Google’s Android has a lot to be happy about when it comes to recent figures that show its dominance in the U.S.
Google averaged more than 50% of the U.S. smartphone market during the first three months of this year, according to a comScore report released Tuesday.
The report surveyed 30,000 mobile subscribers in the U.S., aged 13 and above.
The study found that Samsung is the most popular cell phone manufacturer with 26.0 percent of the market share, up from 25.3% from the three-month average ending in December 2011. The only other manufacturer to gain a share of the market was Apple, who rose to 14% from 12.4%.
LG, Motorola and HG each saw a loss from the previous three-month average of less than 1%.
When it comes to which platform smartphone users are choosing, it is overwhelmingly Google’s Android platform. More than 106 million people in the United States owned smartphones during the three months ending in March, up 9 percent from December.
Android now controls a majority, 51 percent, of the total U.S. smartphone market. Google increased its marketshares by 3.7% since the December 2011.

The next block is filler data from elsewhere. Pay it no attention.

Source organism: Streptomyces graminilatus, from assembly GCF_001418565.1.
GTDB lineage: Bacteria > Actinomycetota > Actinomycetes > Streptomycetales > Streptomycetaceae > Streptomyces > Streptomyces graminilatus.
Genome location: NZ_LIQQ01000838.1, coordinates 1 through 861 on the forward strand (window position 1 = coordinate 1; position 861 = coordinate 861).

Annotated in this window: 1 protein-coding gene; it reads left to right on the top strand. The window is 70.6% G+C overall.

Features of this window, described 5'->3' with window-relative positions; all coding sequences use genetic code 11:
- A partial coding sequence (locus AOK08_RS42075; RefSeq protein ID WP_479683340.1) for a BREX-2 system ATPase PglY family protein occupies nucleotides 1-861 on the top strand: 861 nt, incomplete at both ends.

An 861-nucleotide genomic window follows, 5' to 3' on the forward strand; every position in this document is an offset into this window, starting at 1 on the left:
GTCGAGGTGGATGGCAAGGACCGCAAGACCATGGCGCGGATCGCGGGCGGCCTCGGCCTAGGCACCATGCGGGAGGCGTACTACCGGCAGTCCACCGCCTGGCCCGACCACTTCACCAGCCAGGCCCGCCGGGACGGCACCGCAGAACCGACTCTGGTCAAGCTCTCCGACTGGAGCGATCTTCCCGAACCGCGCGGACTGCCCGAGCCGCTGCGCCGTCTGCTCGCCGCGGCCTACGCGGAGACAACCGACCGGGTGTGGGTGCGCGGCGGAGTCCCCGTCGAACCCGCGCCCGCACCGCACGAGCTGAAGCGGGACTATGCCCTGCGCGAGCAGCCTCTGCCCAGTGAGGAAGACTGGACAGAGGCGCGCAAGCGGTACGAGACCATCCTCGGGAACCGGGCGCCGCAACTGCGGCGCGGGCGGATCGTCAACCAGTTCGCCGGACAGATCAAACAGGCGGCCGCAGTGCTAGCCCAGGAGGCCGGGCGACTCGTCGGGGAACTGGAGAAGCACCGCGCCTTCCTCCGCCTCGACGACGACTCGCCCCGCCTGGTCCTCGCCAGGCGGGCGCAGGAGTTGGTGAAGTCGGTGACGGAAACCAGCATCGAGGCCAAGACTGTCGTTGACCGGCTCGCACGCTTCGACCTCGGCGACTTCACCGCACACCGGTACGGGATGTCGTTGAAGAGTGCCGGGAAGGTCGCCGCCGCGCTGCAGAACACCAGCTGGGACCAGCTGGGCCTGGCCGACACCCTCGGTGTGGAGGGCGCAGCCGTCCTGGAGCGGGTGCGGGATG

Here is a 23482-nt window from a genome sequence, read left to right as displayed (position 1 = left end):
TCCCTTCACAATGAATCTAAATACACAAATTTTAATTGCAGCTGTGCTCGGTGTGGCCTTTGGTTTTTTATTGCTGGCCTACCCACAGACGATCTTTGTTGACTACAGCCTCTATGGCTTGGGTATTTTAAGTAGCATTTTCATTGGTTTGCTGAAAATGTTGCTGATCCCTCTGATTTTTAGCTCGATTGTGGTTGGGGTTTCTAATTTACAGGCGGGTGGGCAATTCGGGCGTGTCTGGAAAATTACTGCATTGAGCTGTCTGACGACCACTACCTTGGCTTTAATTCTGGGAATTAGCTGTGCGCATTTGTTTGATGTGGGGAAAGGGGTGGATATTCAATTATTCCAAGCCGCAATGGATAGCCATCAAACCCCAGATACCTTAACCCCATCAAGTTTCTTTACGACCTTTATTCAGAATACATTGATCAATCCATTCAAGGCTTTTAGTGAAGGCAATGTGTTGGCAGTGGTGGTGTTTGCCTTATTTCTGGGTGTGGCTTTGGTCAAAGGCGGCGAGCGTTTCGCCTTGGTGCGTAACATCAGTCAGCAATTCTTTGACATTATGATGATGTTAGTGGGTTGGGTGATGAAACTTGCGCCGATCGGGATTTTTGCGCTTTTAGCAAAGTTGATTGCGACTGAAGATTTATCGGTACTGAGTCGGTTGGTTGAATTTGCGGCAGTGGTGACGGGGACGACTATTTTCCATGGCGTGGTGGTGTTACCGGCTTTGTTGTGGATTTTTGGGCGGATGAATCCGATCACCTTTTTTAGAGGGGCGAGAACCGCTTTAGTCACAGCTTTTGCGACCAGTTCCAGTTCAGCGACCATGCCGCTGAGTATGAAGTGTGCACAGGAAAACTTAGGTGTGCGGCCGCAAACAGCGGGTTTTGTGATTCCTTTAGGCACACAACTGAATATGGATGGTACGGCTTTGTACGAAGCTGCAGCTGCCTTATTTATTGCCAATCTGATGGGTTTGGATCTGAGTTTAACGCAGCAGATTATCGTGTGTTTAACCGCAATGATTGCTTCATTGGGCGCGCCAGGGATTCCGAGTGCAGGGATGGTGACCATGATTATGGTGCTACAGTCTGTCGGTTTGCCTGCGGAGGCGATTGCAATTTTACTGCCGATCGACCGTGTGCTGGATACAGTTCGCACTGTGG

Second to Android was Apple, which has 30.7% of the market, an increase of 1.1% while Microsoft lost a small percentage of its share, 0.8%. But the biggest loser was RIM, which had its market share decrease by 3.7%. These loses recently prompted many of the the BlackBerry designer's executives to resign and for the company to declare that it would be focusing on foreign markets and the business community.
On top of that, Android might get another boost this summer with the expected release of the Google tablet.
The comScore study also surveyed users on what activies they do with their smart phone.
In March, 74.3 percent of U.S. mobile subscribers used text messaging on their mobile device, the most popular activity by far. 50% used downloaded apps and 36.1% accessed a social networking site on their phone.
The least popular activity was listening to music on their phone, with just above a quarter of the respondents saying they had done this.
The number of people who text messaged stayed the same, but every other smartphone activity saw a percentage increase in the number of subscribers.
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